Though the degree of the crisis afflicting the US wine industry remains in doubt, few disagree the sector faces some tough decisions over the coming 12 months. Chris Brook-Carter attended the Wine Evolution Conference to listen to some of the challenges and solutions aired there.

There is little doubt that the landscape of the Californian wine industry has changed dramatically over the last 18 months as wineries are hit from both sides by the twin concerns of a faltering economy and an oversupply of grapes. And few would deny that further tough times lie ahead.

However, there remains some considerable division among those involved in, or watching, the current situation about the extent of the crisis. A report, picked up on these pages in January, caused considerable consternation in California when it quoted one of the state's largest bulk wine brokers, who said he believed some 20% of all of the state's 900 wineries could face bankruptcy or be forced to merge with larger concerns.

The views were triggered by two sets of figures that appeared at around the same time. The first from AC Nielsen showed that sales of California wine declined in most categories this season for the first time since the 1991-92 recession. This was then exacerbated by a general over-production of grapes, accelerating a decline in prices. The second set of figures were from Rich Cartiere's Wine Market Report, which said that, optimistically, one-third of all wineries would record a drop in volume in 2002 - although it also said the figure was more likely to be half as wineries tended to play down bad news.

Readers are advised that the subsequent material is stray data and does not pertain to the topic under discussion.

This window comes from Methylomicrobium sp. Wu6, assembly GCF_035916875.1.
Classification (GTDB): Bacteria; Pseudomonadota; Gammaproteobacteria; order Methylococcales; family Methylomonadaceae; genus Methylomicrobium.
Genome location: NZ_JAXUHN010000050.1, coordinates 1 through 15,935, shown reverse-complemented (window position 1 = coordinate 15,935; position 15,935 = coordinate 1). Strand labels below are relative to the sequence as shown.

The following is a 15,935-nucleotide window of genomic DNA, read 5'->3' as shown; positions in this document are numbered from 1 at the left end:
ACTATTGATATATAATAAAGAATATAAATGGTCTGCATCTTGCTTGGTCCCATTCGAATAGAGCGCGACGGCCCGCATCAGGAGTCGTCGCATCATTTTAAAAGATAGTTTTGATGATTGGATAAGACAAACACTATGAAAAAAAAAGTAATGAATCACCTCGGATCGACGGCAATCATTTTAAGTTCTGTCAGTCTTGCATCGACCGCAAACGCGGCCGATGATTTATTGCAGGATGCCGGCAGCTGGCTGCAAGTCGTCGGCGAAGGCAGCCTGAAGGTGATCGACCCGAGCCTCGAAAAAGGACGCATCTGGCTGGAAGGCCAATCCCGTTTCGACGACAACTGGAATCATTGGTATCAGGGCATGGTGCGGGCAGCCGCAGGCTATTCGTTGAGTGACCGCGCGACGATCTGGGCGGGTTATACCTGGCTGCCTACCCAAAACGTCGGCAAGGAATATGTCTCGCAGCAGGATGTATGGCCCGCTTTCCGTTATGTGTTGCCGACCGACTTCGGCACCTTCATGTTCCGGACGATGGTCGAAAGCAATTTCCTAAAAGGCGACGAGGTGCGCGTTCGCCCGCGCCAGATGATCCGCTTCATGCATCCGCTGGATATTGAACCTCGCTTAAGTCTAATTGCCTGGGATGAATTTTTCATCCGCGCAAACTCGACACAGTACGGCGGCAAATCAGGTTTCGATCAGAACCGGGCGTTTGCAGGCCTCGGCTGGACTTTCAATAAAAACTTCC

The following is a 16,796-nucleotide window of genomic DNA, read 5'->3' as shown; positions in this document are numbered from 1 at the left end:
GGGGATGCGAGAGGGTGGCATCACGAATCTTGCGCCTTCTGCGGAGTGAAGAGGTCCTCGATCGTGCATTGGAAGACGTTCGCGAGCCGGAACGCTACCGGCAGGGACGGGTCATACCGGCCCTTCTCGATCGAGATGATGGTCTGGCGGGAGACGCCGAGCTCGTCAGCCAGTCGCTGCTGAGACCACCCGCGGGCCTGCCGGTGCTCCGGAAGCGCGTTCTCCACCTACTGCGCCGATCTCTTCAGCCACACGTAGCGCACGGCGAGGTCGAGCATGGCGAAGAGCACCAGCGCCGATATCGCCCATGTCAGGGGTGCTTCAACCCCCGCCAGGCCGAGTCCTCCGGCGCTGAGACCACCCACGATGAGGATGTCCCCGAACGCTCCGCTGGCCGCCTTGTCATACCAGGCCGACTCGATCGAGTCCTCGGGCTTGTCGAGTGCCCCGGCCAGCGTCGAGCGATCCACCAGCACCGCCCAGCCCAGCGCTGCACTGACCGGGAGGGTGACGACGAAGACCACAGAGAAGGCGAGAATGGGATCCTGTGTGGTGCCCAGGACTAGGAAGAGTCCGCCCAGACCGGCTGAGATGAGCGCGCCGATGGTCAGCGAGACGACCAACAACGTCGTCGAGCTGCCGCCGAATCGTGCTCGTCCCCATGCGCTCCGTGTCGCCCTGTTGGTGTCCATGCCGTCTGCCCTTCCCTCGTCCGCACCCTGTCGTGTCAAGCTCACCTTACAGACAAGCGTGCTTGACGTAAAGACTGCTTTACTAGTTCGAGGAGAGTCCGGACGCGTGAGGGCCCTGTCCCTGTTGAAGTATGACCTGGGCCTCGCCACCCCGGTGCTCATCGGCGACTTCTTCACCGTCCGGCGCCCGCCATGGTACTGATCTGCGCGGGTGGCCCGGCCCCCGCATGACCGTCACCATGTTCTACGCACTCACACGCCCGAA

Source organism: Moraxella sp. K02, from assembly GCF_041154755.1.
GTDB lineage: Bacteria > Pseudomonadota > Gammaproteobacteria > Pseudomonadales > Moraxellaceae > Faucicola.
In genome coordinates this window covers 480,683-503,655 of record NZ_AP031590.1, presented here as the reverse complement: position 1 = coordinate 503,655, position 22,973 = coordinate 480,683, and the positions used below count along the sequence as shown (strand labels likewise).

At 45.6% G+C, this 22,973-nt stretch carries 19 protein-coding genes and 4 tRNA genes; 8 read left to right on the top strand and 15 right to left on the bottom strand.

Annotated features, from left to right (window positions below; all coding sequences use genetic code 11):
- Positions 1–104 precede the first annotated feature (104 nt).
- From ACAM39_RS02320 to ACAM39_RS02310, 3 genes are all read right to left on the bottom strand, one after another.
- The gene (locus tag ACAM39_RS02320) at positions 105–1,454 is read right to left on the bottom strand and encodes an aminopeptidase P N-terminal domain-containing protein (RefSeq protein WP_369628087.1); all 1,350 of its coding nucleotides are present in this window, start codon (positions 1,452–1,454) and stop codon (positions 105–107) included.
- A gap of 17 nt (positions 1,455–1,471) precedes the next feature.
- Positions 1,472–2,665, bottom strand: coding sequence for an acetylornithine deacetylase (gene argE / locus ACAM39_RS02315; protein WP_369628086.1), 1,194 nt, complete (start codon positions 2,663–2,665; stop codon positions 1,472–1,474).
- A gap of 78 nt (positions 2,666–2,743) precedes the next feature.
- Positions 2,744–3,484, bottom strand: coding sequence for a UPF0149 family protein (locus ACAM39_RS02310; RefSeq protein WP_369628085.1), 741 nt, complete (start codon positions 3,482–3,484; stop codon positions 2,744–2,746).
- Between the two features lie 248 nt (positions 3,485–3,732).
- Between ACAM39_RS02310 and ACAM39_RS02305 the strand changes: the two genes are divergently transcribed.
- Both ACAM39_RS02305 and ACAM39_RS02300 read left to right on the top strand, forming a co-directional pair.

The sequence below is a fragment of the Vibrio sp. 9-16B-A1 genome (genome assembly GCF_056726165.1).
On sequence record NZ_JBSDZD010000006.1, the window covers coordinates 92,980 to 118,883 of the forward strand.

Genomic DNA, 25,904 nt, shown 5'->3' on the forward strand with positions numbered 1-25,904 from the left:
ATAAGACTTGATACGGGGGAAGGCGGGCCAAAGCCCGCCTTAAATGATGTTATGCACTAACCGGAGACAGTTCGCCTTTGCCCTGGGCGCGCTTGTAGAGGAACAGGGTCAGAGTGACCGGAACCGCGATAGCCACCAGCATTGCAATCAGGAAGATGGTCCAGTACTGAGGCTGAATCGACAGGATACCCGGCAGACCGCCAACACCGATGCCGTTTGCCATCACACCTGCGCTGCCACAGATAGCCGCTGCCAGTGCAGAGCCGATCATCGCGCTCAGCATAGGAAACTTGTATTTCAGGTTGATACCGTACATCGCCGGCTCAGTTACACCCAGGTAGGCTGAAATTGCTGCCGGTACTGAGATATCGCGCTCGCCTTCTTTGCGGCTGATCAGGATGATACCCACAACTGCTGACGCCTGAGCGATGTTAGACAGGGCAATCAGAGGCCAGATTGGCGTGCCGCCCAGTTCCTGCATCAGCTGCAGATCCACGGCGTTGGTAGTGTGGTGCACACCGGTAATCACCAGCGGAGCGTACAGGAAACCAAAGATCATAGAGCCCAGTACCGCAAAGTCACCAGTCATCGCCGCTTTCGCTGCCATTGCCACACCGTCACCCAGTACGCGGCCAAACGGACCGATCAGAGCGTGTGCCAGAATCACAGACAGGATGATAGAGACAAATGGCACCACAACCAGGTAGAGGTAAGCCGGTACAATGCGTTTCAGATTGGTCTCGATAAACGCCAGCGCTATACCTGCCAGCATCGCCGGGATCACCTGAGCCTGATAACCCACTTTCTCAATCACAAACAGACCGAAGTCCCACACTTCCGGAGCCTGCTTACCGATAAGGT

Perhaps even more depressing was that the report believed that the fourth quarter of 2003 was the poorest for the wine industry since the 1991-92 recession and a significant rebound in sales was not expected, by the majority of vintners, until 2004.

Despite the figures, though, the predictions that 20% of all wineries would disappear was strongly rejected by a number of US delegates at the Wine Evolution Conference a fortnight ago, as overly dramatic. No doubt there will be a fall-out, as those wineries not strong enough to withstand the economic pressures are forced out of business. But those with strong brands or a real niche will survive, they argued.